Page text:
This tension between fostering personal loyalty towards the emperor and an increasing relevance of administrative procedure opens a space to ask about the role of trust. While Ute Frevert highlighted the proliferation of semantics and discourses of trust in the German states and the German Empire intertwined with their gradual democratization and bureaucratization in the late 19th and early 20th centuries, much less is known about trust in the Habsburg Monarchy.19 Following Jakob Tanner, this contribution will regard trust as an »empty signifier«, a discursive element that interconnects social phenomena, and allows to respond to a problem while ensuring its plausibility at the same time.20 Therefore, trust’s specific historical function in the re-integration efforts will be examined.21
Between 1900 and 1914, trust gained currency in the political, bureaucratic and academic circles of state reformers around Ernest von Koerber and Josef Redlich.22 Koerber, as John Deak put it, »used administrative reform in place of constitutional or political reform«,23 and trust (or the lack thereof) served to describe the problem, i.e. the monarchy’s (perceived or real) lack of legitimacy among the populace, and the way to its solution. The monarchy’s administration, Koerber remarked in his »Studien über eine Verwaltungsreform«, had the flaw that those »institutions of social welfare, the benefits of which are felt immediately by the population and which the populace therefore treasures«,24 were not federal administrative bodies, but institutions of autonomous municipalities. Thus, the citizens, according to Koerber, considered the state either an institution hostile to them or a »source of money to ruthlessly tap into«.25 Federal officials, in turn, would consider public welfare a task abstracted from individual interests. Koerber’s solution to this faulty relation between administration and citizens was establishing a federal administration at the level of local court circuits and to shift responsibilities from autonomous to federal bureaucracy to bring the monarchy closer to its citizens.26 Although these plans never led to an actual administrative reform, examining trust reveals that political elites searched for ways of generating emotional connections with the monarchy’s citizens, not only through the dynasty but also through new bureaucratic practices and behavior.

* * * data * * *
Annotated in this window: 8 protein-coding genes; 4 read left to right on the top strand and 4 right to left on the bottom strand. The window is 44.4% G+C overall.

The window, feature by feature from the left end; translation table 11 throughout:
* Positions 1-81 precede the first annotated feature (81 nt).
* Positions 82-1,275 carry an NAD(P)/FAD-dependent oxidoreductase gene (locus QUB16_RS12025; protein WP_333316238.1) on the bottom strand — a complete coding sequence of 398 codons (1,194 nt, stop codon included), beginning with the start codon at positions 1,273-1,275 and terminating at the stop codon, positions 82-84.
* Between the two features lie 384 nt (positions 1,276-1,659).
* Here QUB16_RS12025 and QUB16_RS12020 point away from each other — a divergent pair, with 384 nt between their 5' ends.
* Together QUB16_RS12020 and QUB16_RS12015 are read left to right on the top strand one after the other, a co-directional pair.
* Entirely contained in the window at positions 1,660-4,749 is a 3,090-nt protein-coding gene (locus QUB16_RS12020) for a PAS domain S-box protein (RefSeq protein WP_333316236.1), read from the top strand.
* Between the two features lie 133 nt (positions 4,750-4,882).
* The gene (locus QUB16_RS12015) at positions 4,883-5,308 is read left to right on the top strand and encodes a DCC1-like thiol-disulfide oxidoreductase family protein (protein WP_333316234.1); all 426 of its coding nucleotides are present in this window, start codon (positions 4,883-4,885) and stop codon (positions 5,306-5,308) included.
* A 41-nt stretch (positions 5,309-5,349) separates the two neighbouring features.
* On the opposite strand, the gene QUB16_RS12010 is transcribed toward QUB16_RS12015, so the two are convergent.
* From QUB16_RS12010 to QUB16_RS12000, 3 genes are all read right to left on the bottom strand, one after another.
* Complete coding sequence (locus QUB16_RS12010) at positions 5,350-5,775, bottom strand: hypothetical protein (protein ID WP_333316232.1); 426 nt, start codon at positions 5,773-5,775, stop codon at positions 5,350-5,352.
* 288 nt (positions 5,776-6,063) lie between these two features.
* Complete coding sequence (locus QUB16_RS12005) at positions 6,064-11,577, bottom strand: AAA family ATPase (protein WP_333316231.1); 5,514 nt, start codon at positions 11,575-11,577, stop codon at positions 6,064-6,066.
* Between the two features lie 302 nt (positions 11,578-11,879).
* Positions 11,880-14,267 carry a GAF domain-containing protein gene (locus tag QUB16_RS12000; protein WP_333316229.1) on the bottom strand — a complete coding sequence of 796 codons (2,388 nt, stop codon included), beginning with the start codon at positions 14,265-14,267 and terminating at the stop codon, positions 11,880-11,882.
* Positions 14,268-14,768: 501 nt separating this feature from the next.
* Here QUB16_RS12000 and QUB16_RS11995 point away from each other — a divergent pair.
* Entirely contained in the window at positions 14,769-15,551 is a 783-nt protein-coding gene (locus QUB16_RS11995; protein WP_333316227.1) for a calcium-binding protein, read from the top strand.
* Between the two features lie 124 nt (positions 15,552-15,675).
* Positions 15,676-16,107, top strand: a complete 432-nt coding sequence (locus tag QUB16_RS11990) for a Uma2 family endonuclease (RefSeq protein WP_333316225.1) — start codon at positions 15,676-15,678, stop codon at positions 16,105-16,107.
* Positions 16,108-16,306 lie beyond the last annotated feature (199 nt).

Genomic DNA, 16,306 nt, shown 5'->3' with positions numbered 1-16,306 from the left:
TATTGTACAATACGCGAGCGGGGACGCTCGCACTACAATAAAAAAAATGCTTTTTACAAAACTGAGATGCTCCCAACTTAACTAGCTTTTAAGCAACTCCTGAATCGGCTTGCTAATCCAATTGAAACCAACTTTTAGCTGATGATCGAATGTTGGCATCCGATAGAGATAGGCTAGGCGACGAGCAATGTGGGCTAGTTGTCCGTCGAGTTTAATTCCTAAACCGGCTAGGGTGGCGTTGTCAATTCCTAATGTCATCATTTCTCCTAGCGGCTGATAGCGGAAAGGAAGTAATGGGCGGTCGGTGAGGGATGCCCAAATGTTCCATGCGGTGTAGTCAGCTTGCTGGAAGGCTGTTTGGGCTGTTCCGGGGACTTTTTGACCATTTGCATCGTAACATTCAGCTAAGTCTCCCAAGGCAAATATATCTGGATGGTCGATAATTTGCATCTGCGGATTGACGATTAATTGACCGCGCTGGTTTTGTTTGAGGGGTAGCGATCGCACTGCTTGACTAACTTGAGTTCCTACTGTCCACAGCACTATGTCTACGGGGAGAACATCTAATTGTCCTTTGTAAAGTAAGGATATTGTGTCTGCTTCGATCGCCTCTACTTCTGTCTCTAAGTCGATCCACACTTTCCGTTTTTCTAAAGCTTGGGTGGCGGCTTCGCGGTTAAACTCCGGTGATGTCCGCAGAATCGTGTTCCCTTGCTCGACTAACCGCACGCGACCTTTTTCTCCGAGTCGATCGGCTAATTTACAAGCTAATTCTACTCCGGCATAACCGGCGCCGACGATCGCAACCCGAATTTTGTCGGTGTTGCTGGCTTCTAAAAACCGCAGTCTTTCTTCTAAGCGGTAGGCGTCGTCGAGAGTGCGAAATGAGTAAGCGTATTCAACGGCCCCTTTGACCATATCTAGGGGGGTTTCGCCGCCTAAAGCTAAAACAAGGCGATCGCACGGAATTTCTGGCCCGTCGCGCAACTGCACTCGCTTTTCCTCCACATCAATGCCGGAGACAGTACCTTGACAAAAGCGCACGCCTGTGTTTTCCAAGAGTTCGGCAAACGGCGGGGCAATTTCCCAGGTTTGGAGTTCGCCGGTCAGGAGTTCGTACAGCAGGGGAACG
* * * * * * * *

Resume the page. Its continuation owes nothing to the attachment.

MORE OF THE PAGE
As the first section shows, the socially ambivalent position of disabled veterans in the novel project of social re-integration and the mobilization of new groups of actors resulted in officials, medical practitioners and civil society actors reflecting upon bureaucratic practices and behaviors anew. For them the concept of trust played a vital role; they thought they needed disabled soldiers’ trust to establish their position as experts. Trust is not defined as an emotion per se, but since medical practitioners and voluntary and administrative agents considered a skillful management of emotions essential, trust will be analyzed as a relational »emotional demeanor« in this context.27
The second and third sections demonstrate how Karl Eger, official (Referent) for disabled veteran welfare at the military command Leitmeritz/Litoměřice, used the concept of trust to establish a grass-roots administrative organization and specific administrative practice in Bohemia’s disabled veteran welfare. Eger’s normative ideas are contrasted with their implementation through a case study, not to examine the success or failure of normative guidelines, but the adaptive efforts local actors used to successfully manage their tasks, and the room to manoeuvre they enjoyed within their institutions.28 The fourth section demonstrates how Eger used the concept of trust to interconnect his grass-roots-level administrative project with national belonging and utilized it to nationalize the population.
Expertise and Trust